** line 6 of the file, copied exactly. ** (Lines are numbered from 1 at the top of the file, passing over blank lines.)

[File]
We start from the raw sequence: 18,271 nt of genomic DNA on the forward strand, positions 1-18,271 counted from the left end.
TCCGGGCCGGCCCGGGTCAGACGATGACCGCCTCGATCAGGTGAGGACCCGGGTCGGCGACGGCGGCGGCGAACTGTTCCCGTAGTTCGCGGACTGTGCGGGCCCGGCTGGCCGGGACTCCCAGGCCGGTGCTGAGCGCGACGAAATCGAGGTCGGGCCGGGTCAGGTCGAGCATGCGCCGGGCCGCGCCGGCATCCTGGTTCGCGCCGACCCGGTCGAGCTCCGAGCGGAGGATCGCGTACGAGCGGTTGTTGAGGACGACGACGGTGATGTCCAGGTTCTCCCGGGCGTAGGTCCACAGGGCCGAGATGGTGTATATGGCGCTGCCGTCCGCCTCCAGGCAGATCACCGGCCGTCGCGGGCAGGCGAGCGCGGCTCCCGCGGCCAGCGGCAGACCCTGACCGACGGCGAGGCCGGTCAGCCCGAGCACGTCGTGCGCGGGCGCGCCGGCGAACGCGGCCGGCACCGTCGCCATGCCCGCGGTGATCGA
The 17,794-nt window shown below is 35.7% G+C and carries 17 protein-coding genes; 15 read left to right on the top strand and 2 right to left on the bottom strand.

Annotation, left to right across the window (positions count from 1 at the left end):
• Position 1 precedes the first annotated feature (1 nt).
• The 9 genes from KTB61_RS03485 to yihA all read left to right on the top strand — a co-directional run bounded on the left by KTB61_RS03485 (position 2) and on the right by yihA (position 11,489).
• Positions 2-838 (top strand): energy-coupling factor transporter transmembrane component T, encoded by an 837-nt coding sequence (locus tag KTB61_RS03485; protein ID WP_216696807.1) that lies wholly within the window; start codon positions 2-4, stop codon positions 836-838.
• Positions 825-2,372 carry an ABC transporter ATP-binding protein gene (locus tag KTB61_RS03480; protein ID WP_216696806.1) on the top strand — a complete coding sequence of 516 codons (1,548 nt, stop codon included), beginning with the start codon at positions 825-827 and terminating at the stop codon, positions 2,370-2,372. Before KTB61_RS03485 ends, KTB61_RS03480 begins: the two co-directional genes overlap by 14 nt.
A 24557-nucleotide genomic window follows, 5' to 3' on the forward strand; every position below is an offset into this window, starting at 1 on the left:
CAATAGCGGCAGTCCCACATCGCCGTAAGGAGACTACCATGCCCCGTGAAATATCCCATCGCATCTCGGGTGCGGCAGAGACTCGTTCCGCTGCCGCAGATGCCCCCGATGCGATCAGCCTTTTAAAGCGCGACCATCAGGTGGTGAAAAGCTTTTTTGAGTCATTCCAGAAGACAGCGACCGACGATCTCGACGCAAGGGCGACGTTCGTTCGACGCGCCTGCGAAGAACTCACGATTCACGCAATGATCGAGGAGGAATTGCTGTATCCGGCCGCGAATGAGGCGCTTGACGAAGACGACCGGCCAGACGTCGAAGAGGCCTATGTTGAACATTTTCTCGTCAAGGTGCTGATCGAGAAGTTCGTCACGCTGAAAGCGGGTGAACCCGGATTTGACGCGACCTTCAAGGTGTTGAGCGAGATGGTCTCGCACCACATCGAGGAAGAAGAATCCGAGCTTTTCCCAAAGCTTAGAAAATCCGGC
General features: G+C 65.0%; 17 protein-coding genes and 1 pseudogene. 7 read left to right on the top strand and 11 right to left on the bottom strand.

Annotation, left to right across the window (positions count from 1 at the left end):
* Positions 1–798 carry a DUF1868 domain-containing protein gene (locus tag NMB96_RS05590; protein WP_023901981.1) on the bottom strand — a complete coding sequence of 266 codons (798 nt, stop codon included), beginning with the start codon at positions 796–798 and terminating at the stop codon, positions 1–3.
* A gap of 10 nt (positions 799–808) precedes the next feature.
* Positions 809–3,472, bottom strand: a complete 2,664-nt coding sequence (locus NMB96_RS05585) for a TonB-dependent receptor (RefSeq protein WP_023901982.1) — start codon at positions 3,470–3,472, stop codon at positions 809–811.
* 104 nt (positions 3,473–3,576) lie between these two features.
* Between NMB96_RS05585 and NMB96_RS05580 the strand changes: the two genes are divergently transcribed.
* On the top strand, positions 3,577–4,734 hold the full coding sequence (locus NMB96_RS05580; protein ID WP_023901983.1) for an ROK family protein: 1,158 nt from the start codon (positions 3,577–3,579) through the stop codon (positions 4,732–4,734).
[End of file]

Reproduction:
• The 9 genes from KTB61_RS03485 to yihA all read left to right on the top strand — a co-directional run bounded on the left by KTB61_RS03485 (position 2) and on the right by yihA (position 11,489).